CBC (Cell Broadcast Center) is part of many countries' mobile warning standards. This platform has been implemented alongside Defne’s E-SMSC in Turkiye in each operator, and Defne's CBC is part of the portfolio. Meanwhile, the UK government has agreed to a CBC based system starting this year. The first time they tested the CBC was four months ago, last April. The US has been using a CBC based system for a relatively longer time, as part of the Wireless Emergency Alerts and Amber Alerts. The Wireless Emergency Alerts platform was designed in 2007, after the devastating aftermath of Hurricane Katrina in 2004 exposed the need for better emergency systems.

Diversity in communication systems is important. Having E-SMSC and CBC available on a mobile warning platform is important. Different situations require different warnings.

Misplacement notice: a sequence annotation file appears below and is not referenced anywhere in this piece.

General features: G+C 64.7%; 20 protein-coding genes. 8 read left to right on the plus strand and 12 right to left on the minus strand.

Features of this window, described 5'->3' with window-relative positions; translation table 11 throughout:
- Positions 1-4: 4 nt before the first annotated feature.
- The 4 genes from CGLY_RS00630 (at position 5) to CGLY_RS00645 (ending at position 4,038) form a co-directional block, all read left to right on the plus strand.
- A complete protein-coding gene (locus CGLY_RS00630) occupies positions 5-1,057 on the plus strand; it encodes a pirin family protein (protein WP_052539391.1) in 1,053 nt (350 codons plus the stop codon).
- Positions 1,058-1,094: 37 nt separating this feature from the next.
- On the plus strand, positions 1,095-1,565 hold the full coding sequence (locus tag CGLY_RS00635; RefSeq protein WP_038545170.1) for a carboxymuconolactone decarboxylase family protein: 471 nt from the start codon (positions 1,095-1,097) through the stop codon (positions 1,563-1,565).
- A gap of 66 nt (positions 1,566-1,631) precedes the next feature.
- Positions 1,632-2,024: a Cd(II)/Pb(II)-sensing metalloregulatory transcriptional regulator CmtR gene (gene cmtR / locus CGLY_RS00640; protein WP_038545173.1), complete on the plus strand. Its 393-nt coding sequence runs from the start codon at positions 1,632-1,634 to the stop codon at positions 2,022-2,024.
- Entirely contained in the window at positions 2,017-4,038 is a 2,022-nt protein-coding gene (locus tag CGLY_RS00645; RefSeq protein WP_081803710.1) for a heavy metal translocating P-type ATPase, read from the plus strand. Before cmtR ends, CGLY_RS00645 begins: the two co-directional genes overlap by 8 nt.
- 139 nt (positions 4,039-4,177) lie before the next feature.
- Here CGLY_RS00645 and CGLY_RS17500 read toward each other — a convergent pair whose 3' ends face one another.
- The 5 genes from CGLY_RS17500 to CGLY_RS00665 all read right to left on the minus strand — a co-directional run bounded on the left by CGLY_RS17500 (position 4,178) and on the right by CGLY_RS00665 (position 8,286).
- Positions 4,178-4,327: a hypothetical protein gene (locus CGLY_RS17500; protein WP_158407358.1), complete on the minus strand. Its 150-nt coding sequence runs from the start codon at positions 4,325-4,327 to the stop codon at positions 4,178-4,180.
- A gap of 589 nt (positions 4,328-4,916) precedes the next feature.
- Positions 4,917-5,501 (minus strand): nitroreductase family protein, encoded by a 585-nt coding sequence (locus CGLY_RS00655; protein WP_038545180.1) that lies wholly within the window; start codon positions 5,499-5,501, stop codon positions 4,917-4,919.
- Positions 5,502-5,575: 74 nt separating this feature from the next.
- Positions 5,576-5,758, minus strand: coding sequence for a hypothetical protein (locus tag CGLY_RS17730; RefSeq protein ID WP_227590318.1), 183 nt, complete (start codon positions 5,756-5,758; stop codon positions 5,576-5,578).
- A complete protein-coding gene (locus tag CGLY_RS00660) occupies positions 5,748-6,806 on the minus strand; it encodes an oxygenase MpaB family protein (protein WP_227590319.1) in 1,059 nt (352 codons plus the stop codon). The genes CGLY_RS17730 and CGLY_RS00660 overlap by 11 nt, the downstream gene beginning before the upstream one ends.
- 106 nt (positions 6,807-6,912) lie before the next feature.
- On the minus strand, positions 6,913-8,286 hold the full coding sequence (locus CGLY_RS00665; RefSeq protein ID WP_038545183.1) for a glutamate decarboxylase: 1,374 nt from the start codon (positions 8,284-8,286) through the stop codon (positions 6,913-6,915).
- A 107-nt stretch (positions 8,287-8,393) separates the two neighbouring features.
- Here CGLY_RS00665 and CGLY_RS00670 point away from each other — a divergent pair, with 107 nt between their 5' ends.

US's warning platform ran into this problem: in the outbreak of COVID, the state of Utah was issuing CBC alerts to all mobile subscribers entering the state's borders. However, a lot of people complained. They were getting multiple warnings upon successive crossings of the border, and lots of subscribers who got near the border, but didn't cross, were also receiving warnings. This led to the state revoking the warning upon border crossings [1].

E-SMSC could fix this problem. If the warnings were issued over E-SMS instead of cellular broadcast, it would be less annoying, but would still get the message across. This is important for all warning situations, to "Alert As Needed", as we mentioned in a previous blog post [2].